The Education Conservancy's website "College Results Online" (www.collegeresults.org) tracks the four-year to six-year graduation rates at individual U.S. colleges and universities along with other pertinent information. CSU-Northridge, for example, currently shows a 2010 four-year-graduation rate of a woeful 14.2%! CSU's San Jose State University has an even sadder story to tell with its 7.9% four-year rate. Accordingly, it has become nearly impossible for most students to graduate from such schools in less than six years, no fault of their own…and even those six-year rates are nothing to write home about, both currently reported at a paltry 48%. Armed with this knowledge, the CSUs suddenly don't seem like such a cheap deal, considering the fact that one's four-year degree not only costs $50,000 more than it should, but also takes its recipient out of the full-time job market for two extra years. Sounds like a terrible idea to me.
Ok, now let's take a quick look at tony little Sarah Lawrence College (SLC) in New York, which is reported in many media sources as being the most expensive private college in the United States with its cost-of-attendance landing at approximately $63,000. Wow! How many people can pay $63,000 per year for college? Practically no one. Like virtually all other private colleges, Sarah Lawrence College works out its financial aid awards via the "Institutional Methodology," which means not only does it tap the same government-backed resources as public universities, but it has also developed its own institutional coffers in order to help students at every income and ability level afford to matriculate there.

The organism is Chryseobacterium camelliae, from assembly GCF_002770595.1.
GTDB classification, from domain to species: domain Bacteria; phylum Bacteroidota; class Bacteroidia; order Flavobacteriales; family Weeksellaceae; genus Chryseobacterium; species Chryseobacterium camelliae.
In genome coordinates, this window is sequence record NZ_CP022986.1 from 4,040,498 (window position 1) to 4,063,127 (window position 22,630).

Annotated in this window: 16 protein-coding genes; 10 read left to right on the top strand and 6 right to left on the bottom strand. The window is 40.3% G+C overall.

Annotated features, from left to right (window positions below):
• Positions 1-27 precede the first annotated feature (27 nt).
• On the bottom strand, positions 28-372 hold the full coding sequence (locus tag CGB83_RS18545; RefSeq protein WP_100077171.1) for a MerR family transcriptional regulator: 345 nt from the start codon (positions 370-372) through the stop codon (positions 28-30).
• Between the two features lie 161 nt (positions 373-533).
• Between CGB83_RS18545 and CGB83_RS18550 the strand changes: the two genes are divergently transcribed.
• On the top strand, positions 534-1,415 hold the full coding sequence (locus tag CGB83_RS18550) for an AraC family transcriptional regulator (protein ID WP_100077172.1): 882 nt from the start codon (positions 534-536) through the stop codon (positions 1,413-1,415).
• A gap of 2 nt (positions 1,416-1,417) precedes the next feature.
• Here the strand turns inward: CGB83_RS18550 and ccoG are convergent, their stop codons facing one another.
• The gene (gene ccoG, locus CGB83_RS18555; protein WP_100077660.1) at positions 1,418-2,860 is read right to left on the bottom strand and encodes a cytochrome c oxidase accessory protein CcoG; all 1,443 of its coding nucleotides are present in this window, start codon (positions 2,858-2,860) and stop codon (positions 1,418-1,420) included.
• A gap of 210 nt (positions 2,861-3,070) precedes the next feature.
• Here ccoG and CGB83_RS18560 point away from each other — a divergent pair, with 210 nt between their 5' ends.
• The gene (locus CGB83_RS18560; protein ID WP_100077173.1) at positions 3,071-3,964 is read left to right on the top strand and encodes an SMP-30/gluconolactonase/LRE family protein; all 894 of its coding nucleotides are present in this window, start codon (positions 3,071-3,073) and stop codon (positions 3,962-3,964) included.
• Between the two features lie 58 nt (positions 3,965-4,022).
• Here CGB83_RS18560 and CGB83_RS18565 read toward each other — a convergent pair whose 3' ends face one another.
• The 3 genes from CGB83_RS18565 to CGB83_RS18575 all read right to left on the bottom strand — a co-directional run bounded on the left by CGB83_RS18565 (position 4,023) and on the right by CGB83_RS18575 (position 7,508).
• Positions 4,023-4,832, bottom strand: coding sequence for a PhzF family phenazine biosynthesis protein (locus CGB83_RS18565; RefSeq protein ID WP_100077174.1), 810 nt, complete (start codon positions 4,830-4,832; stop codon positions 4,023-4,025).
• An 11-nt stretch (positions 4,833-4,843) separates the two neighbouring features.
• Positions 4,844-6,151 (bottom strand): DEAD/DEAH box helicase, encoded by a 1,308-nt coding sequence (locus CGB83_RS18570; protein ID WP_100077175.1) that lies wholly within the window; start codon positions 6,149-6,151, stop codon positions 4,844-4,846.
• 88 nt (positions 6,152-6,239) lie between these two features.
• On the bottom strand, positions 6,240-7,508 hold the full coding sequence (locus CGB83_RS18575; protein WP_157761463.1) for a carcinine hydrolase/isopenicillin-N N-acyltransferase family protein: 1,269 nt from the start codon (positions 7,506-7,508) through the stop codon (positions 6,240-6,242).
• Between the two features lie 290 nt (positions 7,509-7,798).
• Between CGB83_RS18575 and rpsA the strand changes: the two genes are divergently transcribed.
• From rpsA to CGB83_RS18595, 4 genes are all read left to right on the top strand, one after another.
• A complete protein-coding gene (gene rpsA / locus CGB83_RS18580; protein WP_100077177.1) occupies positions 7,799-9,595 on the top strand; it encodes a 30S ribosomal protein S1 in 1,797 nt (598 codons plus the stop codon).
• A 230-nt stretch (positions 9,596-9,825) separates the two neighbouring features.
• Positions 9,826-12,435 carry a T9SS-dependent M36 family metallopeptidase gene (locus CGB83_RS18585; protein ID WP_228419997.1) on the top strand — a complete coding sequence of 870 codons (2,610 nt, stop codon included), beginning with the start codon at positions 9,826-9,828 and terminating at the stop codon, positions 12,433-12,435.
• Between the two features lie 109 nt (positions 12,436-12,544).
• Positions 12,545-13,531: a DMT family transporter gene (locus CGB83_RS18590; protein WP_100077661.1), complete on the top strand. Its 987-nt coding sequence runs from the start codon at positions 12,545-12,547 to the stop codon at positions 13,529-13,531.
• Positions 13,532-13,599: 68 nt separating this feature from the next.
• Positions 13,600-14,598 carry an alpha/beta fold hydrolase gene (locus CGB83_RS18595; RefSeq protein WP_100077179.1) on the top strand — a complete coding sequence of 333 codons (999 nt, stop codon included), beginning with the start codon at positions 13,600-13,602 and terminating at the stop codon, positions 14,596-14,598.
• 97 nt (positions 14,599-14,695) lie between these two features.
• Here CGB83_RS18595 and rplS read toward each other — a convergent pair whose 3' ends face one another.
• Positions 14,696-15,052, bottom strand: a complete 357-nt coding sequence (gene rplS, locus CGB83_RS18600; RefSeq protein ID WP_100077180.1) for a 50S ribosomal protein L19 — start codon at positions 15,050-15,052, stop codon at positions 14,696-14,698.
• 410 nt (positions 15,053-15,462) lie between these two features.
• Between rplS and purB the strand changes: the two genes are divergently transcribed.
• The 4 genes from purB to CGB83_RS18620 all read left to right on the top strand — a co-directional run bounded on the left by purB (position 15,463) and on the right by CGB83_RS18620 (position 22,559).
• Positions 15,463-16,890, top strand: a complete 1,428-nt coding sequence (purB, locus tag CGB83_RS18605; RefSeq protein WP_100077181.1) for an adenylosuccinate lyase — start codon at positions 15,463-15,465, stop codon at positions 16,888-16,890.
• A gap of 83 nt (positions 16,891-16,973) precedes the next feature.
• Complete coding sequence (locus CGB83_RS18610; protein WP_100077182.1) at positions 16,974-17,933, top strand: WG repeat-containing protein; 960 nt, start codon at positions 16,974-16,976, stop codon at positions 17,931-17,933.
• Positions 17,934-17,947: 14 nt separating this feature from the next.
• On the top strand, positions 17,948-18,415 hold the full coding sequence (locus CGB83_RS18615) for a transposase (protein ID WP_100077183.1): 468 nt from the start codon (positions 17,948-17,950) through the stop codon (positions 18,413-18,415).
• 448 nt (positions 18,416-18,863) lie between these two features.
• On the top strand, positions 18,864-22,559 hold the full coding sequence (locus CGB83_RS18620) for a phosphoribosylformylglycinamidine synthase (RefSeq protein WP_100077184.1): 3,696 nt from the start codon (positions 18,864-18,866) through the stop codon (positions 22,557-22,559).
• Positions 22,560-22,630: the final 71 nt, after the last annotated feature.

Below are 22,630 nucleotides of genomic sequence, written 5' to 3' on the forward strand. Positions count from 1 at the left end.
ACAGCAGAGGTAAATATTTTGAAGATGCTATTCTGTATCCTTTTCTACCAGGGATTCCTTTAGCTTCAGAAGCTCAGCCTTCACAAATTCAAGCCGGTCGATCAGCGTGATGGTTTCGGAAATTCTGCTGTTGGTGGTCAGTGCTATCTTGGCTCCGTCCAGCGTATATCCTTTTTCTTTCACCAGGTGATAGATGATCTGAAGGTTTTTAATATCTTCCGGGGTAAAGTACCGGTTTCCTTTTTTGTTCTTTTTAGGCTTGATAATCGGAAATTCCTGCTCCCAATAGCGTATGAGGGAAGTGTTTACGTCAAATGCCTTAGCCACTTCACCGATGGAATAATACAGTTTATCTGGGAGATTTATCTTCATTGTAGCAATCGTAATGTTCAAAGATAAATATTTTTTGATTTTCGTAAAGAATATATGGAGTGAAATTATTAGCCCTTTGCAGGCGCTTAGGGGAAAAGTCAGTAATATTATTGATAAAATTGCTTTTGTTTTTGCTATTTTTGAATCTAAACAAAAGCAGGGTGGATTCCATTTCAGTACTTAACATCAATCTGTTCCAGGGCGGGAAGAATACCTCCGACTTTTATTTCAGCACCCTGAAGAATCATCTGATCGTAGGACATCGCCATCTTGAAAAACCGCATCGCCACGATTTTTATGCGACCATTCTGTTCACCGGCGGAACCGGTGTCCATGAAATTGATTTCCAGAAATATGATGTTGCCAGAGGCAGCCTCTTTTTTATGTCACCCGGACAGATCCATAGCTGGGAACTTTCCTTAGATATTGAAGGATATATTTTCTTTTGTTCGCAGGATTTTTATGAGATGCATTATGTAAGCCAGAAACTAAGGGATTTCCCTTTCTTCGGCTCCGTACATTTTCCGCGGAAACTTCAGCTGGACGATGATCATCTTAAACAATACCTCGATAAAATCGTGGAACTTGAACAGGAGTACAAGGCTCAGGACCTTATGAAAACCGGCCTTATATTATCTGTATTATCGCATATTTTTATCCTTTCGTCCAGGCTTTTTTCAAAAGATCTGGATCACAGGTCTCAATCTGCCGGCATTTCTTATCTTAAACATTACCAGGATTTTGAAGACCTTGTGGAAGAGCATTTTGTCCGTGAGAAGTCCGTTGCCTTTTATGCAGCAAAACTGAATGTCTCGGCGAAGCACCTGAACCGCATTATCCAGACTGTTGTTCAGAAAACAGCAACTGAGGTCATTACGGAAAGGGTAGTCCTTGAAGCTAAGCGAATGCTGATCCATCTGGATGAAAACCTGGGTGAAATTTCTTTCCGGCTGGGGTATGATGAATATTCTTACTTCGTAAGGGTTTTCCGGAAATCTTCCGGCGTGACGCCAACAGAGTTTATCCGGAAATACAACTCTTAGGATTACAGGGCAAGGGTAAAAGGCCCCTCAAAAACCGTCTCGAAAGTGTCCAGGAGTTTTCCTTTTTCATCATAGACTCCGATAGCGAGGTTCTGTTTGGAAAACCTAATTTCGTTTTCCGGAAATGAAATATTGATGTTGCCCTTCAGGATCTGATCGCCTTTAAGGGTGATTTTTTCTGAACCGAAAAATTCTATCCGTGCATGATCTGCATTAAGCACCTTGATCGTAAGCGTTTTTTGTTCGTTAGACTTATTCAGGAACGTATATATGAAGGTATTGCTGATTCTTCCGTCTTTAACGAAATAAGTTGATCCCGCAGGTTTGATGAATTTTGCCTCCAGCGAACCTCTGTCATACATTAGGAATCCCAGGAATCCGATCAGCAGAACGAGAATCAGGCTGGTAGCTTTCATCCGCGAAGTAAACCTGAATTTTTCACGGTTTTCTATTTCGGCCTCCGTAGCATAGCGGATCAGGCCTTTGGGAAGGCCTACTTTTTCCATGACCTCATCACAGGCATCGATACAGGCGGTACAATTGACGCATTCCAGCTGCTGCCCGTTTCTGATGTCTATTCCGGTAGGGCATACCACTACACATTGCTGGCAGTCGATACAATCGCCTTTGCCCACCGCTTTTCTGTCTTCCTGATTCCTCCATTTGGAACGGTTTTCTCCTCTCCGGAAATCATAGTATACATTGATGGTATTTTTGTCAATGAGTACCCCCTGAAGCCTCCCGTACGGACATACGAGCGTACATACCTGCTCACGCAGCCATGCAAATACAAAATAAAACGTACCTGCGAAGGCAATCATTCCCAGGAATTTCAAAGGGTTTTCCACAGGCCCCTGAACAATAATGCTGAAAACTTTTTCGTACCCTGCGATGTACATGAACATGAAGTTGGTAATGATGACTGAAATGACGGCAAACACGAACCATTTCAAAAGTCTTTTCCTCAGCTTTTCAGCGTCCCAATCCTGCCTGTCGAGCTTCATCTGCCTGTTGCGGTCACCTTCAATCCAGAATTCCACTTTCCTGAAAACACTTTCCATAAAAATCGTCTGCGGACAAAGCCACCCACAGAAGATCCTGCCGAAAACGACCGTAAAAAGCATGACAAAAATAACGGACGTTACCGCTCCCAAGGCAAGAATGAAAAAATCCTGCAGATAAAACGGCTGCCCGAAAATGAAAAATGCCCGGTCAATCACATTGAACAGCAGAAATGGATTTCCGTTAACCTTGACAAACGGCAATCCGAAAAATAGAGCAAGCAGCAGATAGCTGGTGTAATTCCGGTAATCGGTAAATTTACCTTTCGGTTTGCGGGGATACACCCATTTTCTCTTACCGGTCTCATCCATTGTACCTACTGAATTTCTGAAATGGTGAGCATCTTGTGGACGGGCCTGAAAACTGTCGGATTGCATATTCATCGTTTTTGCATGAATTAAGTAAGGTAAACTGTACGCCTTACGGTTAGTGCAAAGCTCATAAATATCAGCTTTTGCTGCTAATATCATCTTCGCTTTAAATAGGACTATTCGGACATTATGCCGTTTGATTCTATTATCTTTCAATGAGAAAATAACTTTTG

At the public high school where I work, some of our graduates are current students at Sarah Lawrence College and similar schools, and I can tell you that all of them have received combinations of various forms of financial aid (scholarships, grants, work-study and loans) to help them be able to earn their degrees there. And SLC's four-year graduation rate? About 71%.
I spoke earlier today with one of our school's middle-income moms whose child attends Sarah Lawrence College. Given her child's financial aid package, she and her husband are paying only about $20,000 per year of SLC's $63,000 price tag. Remember the cost of attendance at the UCs and CSUs? She's paying slightly less for a top-drawer liberal arts college located on the east coast than it would cost to send her child up the freeway to CSU's San Francisco State University…and she pays around $14,000-per-year less than if her child had attended any UC campus! Surprised?
The bottom line: Do not hesitate to let your child apply to private colleges. Even some of the wealthiest parents find that their children of every ability level unexpectedly receive merit scholarships. Why? I think it's because such colleges know that even upper-income parents are positively swayed by discounts. And what, exactly, is a scholarship or grant? Truly, it's nothing more than a discount.
Don't be limited by an outmoded way of thinking about college costs. You're better off taking the road less traveled.